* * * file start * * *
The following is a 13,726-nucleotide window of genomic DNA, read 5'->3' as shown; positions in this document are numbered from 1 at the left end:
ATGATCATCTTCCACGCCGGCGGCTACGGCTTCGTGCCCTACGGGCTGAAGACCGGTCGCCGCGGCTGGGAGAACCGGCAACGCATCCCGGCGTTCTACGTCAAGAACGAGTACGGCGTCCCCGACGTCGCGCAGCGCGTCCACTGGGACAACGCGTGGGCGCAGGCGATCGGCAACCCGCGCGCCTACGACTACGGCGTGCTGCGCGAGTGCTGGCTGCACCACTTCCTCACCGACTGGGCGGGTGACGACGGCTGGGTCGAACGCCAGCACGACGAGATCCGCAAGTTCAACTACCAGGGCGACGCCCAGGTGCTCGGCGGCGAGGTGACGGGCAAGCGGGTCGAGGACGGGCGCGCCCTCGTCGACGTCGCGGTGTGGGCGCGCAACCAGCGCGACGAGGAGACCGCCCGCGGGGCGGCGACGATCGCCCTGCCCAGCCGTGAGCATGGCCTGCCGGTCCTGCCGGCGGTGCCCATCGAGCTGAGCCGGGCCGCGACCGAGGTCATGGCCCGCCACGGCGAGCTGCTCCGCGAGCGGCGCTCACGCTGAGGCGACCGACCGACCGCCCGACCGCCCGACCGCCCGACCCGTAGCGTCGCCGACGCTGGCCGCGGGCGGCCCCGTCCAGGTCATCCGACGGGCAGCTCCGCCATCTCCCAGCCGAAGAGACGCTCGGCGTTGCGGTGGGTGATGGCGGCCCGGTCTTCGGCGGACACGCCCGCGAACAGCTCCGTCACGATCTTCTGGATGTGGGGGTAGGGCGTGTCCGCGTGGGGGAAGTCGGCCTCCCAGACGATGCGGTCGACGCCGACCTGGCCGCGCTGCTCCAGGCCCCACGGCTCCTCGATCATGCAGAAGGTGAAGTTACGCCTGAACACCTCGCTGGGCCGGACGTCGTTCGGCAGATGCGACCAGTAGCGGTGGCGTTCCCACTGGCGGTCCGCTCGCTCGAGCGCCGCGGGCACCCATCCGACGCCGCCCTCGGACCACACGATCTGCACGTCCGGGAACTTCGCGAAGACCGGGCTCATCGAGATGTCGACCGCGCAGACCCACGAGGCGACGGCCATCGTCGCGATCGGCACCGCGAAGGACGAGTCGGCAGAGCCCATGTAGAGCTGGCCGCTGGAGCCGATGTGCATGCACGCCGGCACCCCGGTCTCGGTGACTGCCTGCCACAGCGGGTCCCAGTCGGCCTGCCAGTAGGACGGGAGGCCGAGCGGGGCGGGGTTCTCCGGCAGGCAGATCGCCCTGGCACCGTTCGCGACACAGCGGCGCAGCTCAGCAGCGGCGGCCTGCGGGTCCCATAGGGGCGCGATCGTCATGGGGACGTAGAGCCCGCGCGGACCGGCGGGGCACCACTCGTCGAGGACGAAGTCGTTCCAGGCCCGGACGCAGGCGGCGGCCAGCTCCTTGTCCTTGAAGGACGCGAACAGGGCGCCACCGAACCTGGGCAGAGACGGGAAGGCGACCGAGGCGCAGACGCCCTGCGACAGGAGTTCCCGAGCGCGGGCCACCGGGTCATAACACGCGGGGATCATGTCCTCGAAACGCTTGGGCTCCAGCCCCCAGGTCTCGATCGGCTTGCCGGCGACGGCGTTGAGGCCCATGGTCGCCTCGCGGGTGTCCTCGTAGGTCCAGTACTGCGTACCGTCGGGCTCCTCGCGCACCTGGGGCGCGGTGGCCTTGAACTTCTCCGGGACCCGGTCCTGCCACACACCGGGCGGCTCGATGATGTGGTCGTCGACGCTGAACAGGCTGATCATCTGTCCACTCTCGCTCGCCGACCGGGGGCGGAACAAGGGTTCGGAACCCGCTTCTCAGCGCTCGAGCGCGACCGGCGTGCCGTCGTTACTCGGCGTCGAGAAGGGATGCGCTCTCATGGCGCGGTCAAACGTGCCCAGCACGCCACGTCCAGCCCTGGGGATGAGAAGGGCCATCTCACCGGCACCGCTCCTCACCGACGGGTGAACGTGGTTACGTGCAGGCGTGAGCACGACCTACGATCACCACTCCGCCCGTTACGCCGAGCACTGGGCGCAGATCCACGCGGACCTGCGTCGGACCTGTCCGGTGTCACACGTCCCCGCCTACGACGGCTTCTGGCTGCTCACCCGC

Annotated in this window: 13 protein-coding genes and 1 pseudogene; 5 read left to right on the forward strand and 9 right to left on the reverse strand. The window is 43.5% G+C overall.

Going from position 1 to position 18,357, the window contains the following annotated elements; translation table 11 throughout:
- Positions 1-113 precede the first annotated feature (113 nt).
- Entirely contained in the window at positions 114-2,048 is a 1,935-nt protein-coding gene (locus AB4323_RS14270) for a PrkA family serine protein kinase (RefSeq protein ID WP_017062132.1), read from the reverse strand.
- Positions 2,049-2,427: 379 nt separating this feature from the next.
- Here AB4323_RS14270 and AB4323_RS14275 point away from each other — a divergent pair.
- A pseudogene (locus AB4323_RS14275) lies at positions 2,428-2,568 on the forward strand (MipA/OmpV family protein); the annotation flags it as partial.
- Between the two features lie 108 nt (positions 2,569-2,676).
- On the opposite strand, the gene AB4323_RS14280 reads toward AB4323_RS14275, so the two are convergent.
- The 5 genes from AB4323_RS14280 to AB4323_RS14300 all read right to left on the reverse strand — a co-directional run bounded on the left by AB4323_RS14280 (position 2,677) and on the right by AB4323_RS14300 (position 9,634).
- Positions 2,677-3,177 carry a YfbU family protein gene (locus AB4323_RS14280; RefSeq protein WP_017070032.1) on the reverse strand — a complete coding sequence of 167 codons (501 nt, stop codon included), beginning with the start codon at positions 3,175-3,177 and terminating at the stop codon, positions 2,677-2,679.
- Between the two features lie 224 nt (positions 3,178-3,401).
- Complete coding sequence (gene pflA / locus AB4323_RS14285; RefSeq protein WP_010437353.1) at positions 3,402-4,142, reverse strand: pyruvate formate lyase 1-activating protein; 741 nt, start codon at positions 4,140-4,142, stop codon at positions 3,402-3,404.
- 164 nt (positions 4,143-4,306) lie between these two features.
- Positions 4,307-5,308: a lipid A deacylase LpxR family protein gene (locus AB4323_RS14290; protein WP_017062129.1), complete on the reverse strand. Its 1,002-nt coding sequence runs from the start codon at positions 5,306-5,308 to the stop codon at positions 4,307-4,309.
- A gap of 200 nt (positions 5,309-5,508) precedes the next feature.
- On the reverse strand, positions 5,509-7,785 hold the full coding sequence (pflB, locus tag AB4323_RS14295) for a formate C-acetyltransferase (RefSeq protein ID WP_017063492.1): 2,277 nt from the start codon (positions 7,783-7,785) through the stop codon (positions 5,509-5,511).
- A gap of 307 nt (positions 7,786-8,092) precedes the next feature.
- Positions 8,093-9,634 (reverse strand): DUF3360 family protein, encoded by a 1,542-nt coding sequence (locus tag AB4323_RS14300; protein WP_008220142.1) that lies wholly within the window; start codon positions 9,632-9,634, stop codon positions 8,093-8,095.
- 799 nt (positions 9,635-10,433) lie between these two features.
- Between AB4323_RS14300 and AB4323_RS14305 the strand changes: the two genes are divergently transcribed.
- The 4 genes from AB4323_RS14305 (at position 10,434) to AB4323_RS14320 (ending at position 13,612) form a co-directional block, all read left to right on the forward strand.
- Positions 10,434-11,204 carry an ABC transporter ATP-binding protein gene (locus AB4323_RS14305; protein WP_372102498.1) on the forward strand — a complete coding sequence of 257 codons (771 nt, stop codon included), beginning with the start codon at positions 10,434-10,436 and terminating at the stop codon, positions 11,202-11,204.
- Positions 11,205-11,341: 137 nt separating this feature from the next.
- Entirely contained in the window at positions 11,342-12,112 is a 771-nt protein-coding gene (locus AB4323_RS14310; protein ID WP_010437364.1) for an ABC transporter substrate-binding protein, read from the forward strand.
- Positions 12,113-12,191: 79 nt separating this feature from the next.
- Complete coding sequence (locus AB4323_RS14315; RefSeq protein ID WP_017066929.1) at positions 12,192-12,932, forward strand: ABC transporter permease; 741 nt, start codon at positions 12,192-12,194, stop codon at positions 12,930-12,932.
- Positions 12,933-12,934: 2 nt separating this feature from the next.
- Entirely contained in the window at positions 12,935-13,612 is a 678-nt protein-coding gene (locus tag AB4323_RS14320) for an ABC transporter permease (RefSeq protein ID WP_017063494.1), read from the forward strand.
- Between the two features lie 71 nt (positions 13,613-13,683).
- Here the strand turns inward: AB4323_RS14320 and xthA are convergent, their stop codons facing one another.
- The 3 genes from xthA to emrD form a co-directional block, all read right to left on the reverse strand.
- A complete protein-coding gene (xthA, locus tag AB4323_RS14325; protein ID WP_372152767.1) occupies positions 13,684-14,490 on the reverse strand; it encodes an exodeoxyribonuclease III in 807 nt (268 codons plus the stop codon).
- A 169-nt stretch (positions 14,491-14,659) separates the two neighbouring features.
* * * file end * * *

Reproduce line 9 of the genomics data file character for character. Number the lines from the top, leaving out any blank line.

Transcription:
- A pseudogene (locus AB4323_RS14275) lies at positions 2,428-2,568 on the forward strand (MipA/OmpV family protein); the annotation flags it as partial.